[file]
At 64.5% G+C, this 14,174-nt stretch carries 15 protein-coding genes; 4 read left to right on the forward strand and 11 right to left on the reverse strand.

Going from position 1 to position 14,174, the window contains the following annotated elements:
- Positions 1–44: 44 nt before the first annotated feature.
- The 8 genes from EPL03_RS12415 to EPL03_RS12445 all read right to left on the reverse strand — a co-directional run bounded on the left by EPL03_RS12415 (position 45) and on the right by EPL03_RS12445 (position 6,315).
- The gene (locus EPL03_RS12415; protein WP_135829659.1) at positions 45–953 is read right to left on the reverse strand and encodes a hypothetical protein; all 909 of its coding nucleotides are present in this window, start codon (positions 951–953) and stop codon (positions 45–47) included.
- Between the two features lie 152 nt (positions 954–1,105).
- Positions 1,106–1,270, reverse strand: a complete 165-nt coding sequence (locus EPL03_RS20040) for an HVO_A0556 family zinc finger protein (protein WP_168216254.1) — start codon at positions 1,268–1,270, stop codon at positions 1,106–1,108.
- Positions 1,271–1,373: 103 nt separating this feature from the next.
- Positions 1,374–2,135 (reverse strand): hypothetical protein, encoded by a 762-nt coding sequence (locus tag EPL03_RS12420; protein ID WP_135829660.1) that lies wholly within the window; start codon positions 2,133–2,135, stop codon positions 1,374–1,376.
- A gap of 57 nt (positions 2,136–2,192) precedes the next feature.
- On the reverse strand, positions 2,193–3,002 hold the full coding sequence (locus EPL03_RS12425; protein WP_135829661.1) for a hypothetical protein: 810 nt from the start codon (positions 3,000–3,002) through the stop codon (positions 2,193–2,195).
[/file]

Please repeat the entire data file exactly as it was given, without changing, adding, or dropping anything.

At 64.5% G+C, this 14,174-nt stretch carries 15 protein-coding genes; 4 read left to right on the forward strand and 11 right to left on the reverse strand.

Going from position 1 to position 14,174, the window contains the following annotated elements:
- Positions 1–44: 44 nt before the first annotated feature.
- The 8 genes from EPL03_RS12415 to EPL03_RS12445 all read right to left on the reverse strand — a co-directional run bounded on the left by EPL03_RS12415 (position 45) and on the right by EPL03_RS12445 (position 6,315).
- The gene (locus EPL03_RS12415; protein WP_135829659.1) at positions 45–953 is read right to left on the reverse strand and encodes a hypothetical protein; all 909 of its coding nucleotides are present in this window, start codon (positions 951–953) and stop codon (positions 45–47) included.
- Between the two features lie 152 nt (positions 954–1,105).
- Positions 1,106–1,270, reverse strand: a complete 165-nt coding sequence (locus EPL03_RS20040) for an HVO_A0556 family zinc finger protein (protein WP_168216254.1) — start codon at positions 1,268–1,270, stop codon at positions 1,106–1,108.
- Positions 1,271–1,373: 103 nt separating this feature from the next.
- Positions 1,374–2,135 (reverse strand): hypothetical protein, encoded by a 762-nt coding sequence (locus tag EPL03_RS12420; protein ID WP_135829660.1) that lies wholly within the window; start codon positions 2,133–2,135, stop codon positions 1,374–1,376.
- A gap of 57 nt (positions 2,136–2,192) precedes the next feature.
- On the reverse strand, positions 2,193–3,002 hold the full coding sequence (locus EPL03_RS12425; protein WP_135829661.1) for a hypothetical protein: 810 nt from the start codon (positions 3,000–3,002) through the stop codon (positions 2,193–2,195).